5 Principles for Writing Clean and Maintainable Vue.js Code

5 Principles for Writing Clean and Maintainable Vue.js Code
5 Principles for Writing Clean and Maintainable Vue.js Code Write code that others will understand and love

There’s a lot of power in clean code. Clean code might not become better over time, the same way that a fine wine would, but at least it remains understandable as time goes by.

Spaghetti code, on the other hand, the more time goes by, the worse it becomes. You might be able to handle the chaos for now, but what if you work on something else and come back to it three, five, or 20 months later?

One of the main principles I like to stick to as a programmer, including in Vue.js projects, is the DRY principle.

DRY stands for don’t repeat yourself, and its goal is to reduce repetition.

The reason why I insist it’s important is that WET _(write everything twice) _solutions tend to introduce additional complexity in many cases. I’ll share a simple example to help you understand.

Let’s say you have duplicate code in two places in your code base. What if you decide to change the logic or some of the parameters? You’ll have to refactor your code in both places. How bad can that be, though?

  • What if you change it in one place and forget the other?
  • What if you end up having the same code in five places?
  • What if you don’t work on the project and come back to it after five months?

Keeping your code clean can protect you from many issues, and it can also save you a lot of time. It might not seem obvious in the short term, but in the long term, clean code is the far superior option in terms of productivity.

Use Mixins

The main way to create reusable methods, data attributes, computed properties, and more in Vue is to create mixins.

If you’re reusing logic across components, it makes sense to define it inside mixins that you can use throughout your application.

Let’s say your application has multiple routes, and by using vue-router, you connect each route with a corresponding component.

- App.vue
-- Home.vue
-- Analytics.vue
-- Reports.vue

And now let’s assume you’ve created a custom product tour that you want to start whenever a user enters any of the tabs.

If you’re not using mixins and you want the product tour to appear on all pages, you’ll need to copy the same code into each mounted callback and the startProductTour method as well. I’ve written the Home.vue example here, but you’d need the same code inside Analytics.vue and Reports.vue.

Home.vue

export default {
  mounted() {
    this.startProductTour();
  }.
  methods: {
    startProductTour() {
      // start product tour actions here
    }
  }
}

But if you define the above as a mixin…

ProductTour** mixin**

export default {
  mounted() {
    this.startProductTour();
  }.
  methods: {
    startProductTour() {
      // start product tour actions here
    }
  }
}

…then you can use it in all of your components, wherever it’s needed with a single line of code. And if you change the product, you only need to update your mixin once instead of editing multiple files.

Home.vue

import ProductTourMixin from '../mixins/ProductTourMixin';
export default {
  mixins: [ProductTourMixin]
}

In this case, your new project structure would look like this:

- App.vue
- mixins/ProductTourMixin
-- Home.vue
-- Analytics.vue
-- Reports.vue

By using mixins, you’ve saved time and effort and have avoided headaches — just by keeping things clean and DRY.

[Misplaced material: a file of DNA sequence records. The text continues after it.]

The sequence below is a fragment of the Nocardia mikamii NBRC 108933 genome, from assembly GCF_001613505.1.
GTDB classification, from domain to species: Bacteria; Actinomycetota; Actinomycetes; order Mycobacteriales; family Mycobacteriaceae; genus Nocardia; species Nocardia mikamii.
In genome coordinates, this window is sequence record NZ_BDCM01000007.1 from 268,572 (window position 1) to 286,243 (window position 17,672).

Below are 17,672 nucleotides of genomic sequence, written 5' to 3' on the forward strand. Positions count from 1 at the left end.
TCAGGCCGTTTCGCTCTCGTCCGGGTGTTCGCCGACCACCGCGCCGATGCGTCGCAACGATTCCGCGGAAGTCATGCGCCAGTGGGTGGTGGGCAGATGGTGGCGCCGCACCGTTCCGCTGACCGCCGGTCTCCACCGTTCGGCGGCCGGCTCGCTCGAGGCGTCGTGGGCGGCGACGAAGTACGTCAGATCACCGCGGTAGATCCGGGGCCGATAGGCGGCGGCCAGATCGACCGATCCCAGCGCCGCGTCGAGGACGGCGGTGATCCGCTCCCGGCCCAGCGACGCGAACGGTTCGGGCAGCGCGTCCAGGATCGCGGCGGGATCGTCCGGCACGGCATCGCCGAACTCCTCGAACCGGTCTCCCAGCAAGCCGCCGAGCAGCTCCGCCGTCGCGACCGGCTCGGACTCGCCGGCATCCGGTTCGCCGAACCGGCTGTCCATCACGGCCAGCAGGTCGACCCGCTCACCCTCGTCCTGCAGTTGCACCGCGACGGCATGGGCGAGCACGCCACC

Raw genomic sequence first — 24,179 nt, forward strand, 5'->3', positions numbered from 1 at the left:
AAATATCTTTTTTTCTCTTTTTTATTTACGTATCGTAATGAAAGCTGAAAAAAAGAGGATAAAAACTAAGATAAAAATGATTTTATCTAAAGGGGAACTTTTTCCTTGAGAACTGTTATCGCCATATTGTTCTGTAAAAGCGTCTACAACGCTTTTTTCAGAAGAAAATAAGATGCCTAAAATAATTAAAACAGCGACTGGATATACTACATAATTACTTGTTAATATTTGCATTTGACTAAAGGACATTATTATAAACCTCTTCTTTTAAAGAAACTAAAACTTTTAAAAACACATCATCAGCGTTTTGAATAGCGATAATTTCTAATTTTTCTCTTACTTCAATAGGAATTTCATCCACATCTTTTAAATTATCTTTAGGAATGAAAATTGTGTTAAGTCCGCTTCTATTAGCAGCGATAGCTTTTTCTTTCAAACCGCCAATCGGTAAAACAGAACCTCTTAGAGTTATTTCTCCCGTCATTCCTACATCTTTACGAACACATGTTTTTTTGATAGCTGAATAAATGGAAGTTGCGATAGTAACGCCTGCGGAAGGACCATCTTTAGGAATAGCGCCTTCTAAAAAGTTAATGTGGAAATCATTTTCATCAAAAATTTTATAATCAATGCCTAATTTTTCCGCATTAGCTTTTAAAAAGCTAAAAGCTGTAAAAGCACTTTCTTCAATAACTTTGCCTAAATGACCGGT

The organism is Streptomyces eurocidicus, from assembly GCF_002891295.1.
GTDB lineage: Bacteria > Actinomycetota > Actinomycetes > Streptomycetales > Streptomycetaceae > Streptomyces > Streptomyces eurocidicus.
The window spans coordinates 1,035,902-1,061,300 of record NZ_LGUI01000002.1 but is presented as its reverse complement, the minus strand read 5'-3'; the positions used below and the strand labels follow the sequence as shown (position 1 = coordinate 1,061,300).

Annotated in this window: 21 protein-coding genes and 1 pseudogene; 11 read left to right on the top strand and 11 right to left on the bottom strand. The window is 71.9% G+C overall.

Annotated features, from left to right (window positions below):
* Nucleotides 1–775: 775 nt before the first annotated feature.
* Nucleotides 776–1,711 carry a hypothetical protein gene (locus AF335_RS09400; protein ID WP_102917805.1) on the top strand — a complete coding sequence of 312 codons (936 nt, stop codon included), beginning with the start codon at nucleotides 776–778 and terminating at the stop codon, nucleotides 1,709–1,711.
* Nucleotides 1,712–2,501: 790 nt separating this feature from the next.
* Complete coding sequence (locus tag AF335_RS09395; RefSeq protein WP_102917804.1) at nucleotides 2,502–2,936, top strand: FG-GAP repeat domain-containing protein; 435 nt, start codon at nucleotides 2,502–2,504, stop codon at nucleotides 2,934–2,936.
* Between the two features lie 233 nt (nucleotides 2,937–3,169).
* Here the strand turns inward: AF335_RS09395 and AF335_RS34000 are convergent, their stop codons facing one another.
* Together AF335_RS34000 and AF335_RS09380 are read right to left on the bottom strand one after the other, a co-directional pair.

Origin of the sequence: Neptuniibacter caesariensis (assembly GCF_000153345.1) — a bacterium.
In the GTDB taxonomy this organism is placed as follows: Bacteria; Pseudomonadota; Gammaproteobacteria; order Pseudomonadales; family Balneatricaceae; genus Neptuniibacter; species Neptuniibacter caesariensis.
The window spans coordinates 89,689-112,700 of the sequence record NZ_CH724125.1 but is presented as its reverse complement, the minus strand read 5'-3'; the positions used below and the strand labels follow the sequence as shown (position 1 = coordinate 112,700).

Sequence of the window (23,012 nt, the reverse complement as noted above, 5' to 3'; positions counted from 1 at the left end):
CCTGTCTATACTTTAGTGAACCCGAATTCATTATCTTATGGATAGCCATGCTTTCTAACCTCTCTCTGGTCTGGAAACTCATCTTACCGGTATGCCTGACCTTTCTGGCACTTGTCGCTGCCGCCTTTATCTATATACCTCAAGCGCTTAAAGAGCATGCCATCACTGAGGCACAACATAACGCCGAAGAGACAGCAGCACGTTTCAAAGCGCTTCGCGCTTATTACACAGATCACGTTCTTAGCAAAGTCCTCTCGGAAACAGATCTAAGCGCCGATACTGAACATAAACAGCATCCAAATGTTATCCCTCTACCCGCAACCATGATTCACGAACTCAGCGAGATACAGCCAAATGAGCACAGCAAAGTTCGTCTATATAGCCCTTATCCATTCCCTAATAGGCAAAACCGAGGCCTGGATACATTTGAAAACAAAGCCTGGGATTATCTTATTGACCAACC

Don’t Be Cheap With Components

In one of my first Vue applications, my components would grow to have hundreds or even thousands of lines of code. My giga components would do everything inside, including a massive HTML <template>, many methods, and a lot of JavaScript within those methods. The problem with that is:

  • Everything I was building had no reusability. If I wanted to reuse a part of my giga component, I’d need to copy it into a new component leading to duplication.
  • The giga component was hard to read and maintain and would only become longer over time if I didn’t refactor
  • It was hard to split work among people without causing conflicts, which led to even more time required to deploy functional code

The point is clear I believe — creating one, or a few, large components instead of many small ones can be an absolute nightmare.

So what are the benefits of creating many small components instead of fewer large ones?

  1. Small components are often reusable, saving you time and also protecting you from duplicate code
  2. You are, for the most part, decoupling the parent- and child-element logic. If you make changes to the child component, it won’t affect the parent element. The same is true for the parent element as well, as long as you don’t change the props being passed down in any way.
  3. Smaller components come with performance benefits in large v-for loops because Vue won’t update them unless the props change (for nonobject props).

In a large application, it’s necessary to divide the whole app into components to make development manageable.

This quote is from the official Vue documentation on components, and it states the importance of splitting your app into components.

**Note: **Reading the entire documentation of your favorite frameworks and technologies can reveal a treasure trove of information, so I suggest you do it frequently.

Validate Your Props

Validating your props is an important part of making your Vue application maintainable.

First, let’s look at the wrong way of defining props in a component.

export default {
  props: ['myProp'],
}

This way of defining props is only acceptable during development, but before going live, you should write full definitions for your props. At the very minimum, you should define a type for your props.

// quick way
export default {
  props: {
    myProp: String,
  }
}
// this should be preferred
export default {
  props: {
    myProp: {
      type: String
    }
  }
}

But the best way is to fully define your props and validate them.

props: {
  myProp: {
    type: Number,
    required: true,
    validator: (value) => {
      return value > 0;